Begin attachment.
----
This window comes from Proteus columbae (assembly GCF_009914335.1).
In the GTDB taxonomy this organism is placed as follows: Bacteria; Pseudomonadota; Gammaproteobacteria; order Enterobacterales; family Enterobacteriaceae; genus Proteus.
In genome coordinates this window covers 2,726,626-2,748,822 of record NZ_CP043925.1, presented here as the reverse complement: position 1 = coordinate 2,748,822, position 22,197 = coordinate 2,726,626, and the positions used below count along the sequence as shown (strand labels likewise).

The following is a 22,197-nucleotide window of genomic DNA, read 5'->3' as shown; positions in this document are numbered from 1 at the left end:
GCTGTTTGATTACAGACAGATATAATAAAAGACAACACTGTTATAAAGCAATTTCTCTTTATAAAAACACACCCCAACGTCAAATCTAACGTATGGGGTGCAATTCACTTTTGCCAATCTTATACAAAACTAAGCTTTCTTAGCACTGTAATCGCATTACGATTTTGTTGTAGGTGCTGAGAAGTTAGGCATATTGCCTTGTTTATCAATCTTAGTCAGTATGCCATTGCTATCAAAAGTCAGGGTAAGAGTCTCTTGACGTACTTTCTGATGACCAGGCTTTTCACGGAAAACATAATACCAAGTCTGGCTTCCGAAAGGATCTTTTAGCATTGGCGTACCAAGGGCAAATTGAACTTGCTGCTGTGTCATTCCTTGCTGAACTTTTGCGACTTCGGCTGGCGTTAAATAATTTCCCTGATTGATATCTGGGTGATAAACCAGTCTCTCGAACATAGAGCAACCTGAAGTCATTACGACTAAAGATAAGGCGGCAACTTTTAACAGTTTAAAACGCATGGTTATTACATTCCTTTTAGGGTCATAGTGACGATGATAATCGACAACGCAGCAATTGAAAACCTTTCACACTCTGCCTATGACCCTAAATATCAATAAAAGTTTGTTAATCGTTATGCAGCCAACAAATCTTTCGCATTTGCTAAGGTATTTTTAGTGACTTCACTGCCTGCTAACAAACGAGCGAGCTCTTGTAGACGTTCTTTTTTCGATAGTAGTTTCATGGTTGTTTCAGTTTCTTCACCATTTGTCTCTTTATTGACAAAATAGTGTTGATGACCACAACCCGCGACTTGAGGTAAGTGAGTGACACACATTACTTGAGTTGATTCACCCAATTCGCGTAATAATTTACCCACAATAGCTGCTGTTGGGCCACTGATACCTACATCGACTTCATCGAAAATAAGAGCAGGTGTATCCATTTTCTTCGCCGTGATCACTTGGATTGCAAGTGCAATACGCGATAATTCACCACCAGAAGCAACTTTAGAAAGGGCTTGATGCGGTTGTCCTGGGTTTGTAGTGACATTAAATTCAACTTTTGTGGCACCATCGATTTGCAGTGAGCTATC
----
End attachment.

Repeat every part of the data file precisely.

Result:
This window comes from Proteus columbae (assembly GCF_009914335.1).
In the GTDB taxonomy this organism is placed as follows: Bacteria; Pseudomonadota; Gammaproteobacteria; order Enterobacterales; family Enterobacteriaceae; genus Proteus.
In genome coordinates this window covers 2,726,626-2,748,822 of record NZ_CP043925.1, presented here as the reverse complement: position 1 = coordinate 2,748,822, position 22,197 = coordinate 2,726,626, and the positions used below count along the sequence as shown (strand labels likewise).

The following is a 22,197-nucleotide window of genomic DNA, read 5'->3' as shown; positions in this document are numbered from 1 at the left end:
GCTGTTTGATTACAGACAGATATAATAAAAGACAACACTGTTATAAAGCAATTTCTCTTTATAAAAACACACCCCAACGTCAAATCTAACGTATGGGGTGCAATTCACTTTTGCCAATCTTATACAAAACTAAGCTTTCTTAGCACTGTAATCGCATTACGATTTTGTTGTAGGTGCTGAGAAGTTAGGCATATTGCCTTGTTTATCAATCTTAGTCAGTATGCCATTGCTATCAAAAGTCAGGGTAAGAGTCTCTTGACGTACTTTCTGATGACCAGGCTTTTCACGGAAAACATAATACCAAGTCTGGCTTCCGAAAGGATCTTTTAGCATTGGCGTACCAAGGGCAAATTGAACTTGCTGCTGTGTCATTCCTTGCTGAACTTTTGCGACTTCGGCTGGCGTTAAATAATTTCCCTGATTGATATCTGGGTGATAAACCAGTCTCTCGAACATAGAGCAACCTGAAGTCATTACGACTAAAGATAAGGCGGCAACTTTTAACAGTTTAAAACGCATGGTTATTACATTCCTTTTAGGGTCATAGTGACGATGATAATCGACAACGCAGCAATTGAAAACCTTTCACACTCTGCCTATGACCCTAAATATCAATAAAAGTTTGTTAATCGTTATGCAGCCAACAAATCTTTCGCATTTGCTAAGGTATTTTTAGTGACTTCACTGCCTGCTAACAAACGAGCGAGCTCTTGTAGACGTTCTTTTTTCGATAGTAGTTTCATGGTTGTTTCAGTTTCTTCACCATTTGTCTCTTTATTGACAAAATAGTGTTGATGACCACAACCCGCGACTTGAGGTAAGTGAGTGACACACATTACTTGAGTTGATTCACCCAATTCGCGTAATAATTTACCCACAATAGCTGCTGTTGGGCCACTGATACCTACATCGACTTCATCGAAAATAAGAGCAGGTGTATCCATTTTCTTCGCCGTGATCACTTGGATTGCAAGTGCAATACGCGATAATTCACCACCAGAAGCAACTTTAGAAAGGGCTTGATGCGGTTGTCCTGGGTTTGTAGTGACATTAAATTCAACTTTTGTGGCACCATCGATTTGCAGTGAGCTATC